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Comments in the following email refer to version 3.0 of Power, D. "A Brief History of Spreadsheets"

Date: Thu, 15 Apr 1999 19:19:56 -0400 
From: Mitchell Kapor        
To: Daniel Power   
Subject: Re: spreadsheets  

Thanks for sharing your paper.

A few comments: 
   
I am not familiar with Mattessich's work.  Thanks for pointing it out.
I've always felt what gave Visicalc its unique power and novelty was the
way it married a user interface to the data model.  I find it plausible
that a data model consisting of a matrix of cells with formulas in them was
not new to Visicalc.  However, the use of a direct interaction metaphor,
which was enabled by the personal computer, was certainly new.  The
marriage of the two created the killer app.    
    
Corrections: 
        
Visicalc also used the "A1" referencing method.  It was Microsoft Multiplan
which used the inferior R1C1 notation.                      

I worked at Personal Software in 1980, not 1981.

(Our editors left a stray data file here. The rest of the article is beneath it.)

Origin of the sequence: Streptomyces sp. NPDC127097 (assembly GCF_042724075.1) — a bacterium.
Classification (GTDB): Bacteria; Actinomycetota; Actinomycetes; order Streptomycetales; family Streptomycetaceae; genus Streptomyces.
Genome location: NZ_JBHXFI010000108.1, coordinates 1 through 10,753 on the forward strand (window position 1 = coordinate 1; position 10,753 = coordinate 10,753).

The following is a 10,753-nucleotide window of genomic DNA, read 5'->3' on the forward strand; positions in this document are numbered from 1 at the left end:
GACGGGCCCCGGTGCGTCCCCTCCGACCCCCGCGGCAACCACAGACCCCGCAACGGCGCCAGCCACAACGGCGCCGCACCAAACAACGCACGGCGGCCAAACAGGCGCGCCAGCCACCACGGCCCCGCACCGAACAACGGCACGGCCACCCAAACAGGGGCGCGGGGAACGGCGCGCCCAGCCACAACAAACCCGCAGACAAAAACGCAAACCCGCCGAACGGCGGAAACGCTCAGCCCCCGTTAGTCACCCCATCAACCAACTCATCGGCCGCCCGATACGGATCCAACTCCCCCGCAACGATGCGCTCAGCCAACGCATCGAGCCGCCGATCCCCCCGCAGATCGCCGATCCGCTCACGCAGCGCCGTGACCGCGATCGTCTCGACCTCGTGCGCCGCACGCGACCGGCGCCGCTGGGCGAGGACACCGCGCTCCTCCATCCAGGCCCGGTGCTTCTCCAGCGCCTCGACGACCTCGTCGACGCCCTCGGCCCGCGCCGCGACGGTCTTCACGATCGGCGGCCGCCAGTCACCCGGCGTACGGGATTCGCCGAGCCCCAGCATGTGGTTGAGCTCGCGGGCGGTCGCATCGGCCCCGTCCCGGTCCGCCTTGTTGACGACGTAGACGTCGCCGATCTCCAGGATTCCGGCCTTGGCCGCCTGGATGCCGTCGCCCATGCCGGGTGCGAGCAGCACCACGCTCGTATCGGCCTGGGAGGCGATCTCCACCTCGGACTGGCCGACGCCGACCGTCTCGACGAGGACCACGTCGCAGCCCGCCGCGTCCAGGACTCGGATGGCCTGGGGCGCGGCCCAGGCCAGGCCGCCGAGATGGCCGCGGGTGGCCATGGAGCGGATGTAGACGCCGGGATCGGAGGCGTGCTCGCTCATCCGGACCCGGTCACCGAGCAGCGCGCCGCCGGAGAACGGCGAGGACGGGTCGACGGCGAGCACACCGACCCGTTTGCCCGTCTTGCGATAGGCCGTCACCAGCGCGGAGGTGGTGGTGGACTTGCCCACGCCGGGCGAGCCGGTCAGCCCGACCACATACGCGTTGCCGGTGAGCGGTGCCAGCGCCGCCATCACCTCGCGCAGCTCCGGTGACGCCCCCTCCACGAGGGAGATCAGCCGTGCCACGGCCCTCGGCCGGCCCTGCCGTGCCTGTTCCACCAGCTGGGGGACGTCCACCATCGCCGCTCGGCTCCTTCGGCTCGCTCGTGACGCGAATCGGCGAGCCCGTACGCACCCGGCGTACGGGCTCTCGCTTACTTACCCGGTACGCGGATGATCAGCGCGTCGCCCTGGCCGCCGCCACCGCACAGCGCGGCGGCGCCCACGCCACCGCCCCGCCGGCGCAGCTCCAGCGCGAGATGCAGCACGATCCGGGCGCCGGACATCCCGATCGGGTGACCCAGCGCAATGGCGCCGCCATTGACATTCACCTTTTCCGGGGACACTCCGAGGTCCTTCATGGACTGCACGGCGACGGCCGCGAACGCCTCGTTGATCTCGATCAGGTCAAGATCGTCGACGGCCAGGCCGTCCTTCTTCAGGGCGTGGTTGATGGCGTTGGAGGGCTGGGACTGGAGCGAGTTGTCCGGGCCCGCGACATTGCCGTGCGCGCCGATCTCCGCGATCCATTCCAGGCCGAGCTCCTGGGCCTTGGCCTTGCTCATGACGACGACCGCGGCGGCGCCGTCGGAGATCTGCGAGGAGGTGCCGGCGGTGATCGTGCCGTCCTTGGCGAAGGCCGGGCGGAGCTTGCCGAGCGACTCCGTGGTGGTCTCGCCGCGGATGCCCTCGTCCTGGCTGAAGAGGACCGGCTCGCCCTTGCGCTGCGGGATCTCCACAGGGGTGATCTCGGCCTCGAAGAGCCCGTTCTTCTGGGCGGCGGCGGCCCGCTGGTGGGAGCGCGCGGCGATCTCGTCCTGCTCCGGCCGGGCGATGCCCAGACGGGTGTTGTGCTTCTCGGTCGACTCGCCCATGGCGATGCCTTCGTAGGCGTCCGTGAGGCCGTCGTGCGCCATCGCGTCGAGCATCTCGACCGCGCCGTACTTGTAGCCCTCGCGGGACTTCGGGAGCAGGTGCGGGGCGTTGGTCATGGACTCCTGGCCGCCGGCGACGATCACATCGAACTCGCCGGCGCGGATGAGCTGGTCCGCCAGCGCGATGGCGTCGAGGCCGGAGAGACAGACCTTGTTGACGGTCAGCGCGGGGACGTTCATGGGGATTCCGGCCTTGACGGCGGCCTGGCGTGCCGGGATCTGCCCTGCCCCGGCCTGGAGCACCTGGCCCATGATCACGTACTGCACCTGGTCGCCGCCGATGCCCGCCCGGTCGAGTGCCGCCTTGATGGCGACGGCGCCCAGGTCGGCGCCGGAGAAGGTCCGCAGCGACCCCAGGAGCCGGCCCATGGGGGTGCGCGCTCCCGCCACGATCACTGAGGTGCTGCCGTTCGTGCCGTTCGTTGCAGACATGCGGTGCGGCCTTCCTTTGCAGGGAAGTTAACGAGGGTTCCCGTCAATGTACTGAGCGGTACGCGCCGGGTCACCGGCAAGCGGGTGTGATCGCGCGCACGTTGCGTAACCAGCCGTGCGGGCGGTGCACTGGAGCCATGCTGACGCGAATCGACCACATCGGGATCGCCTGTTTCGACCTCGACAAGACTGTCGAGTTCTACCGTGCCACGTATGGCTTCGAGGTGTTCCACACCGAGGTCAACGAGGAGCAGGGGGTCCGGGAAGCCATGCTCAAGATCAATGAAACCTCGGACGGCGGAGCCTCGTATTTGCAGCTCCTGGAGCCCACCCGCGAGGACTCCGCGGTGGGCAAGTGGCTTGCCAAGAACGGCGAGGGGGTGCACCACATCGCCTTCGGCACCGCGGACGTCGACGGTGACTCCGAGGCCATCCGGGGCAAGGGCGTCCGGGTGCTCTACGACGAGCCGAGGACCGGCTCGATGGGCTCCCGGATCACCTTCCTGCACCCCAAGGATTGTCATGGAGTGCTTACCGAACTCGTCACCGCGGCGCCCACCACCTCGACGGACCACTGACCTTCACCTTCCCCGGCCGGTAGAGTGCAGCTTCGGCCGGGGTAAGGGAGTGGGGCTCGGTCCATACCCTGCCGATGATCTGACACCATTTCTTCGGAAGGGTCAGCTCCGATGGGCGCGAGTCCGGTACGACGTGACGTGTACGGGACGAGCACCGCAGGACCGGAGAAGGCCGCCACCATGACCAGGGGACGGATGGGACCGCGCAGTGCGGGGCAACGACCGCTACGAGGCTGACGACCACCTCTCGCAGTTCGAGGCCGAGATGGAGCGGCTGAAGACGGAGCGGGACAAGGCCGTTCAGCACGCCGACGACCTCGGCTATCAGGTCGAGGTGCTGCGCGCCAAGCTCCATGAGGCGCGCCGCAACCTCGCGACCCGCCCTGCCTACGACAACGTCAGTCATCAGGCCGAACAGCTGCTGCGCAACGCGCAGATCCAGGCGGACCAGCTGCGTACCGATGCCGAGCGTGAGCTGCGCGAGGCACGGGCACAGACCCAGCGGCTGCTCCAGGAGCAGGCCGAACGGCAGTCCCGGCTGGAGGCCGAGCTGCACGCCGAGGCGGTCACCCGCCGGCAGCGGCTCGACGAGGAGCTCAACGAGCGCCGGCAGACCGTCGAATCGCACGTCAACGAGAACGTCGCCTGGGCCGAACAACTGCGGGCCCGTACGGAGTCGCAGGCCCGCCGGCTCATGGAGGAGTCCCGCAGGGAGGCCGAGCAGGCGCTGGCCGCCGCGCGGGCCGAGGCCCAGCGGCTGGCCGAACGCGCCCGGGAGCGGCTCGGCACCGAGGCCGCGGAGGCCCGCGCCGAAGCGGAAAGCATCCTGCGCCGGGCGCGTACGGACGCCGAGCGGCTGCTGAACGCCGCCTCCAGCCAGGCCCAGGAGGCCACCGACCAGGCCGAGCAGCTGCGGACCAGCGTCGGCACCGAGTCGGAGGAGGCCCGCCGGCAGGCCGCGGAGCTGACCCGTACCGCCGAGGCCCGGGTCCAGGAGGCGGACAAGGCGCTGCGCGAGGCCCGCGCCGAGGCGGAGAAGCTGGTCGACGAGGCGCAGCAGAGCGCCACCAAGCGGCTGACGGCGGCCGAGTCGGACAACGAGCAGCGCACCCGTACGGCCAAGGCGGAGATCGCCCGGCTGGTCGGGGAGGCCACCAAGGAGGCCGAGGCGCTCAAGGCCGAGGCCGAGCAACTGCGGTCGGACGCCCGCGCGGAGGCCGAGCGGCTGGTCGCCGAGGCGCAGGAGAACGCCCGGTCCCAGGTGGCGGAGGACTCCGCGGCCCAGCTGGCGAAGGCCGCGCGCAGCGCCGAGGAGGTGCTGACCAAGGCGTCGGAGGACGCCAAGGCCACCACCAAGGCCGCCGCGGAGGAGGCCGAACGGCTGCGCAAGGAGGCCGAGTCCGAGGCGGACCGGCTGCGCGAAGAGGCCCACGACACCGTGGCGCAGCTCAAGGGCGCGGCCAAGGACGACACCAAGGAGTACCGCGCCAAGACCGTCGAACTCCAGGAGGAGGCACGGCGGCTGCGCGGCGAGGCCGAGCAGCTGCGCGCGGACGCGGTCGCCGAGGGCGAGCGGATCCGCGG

I didn't exactly offer to sell Personal Software the rights to 1-2-3.
After getting royalties on VisiPlot/VisiTrend, I approached them to buy me
out of my contract.  As a condition of sale, PSI wanted a non-compete.
That is, they wanted me to agree, for a period of time, not to create any
products which had a competitive overlap with the ones I was selling them
the rights to.  Since the plan for the new product (not yet named 1-2-3)   
had graphing integrated with the spreadsheet, I faced a problem how to
proceed.  What I did was disclose the spec for the product to them and ask
for an exemption from the non-competition agreement for that product.  I am
not sure why they agreed to this.  Perhaps they felt I lacked credibility
to pull off something this ambitious.  If so, they underestimated me.


At 12:59 PM 4/12/99 -0500, you wrote:
>Hello-  
>
>I was reviewing your bio on the web and thought perhaps you'd review my
>paper "A Brief History of Spreadsheets" at URL dss.cba.uni.edu.  Any   
>comments, reflections, corrections, suggestions would be much        
>appreciated. 
>        
>Daniel Power

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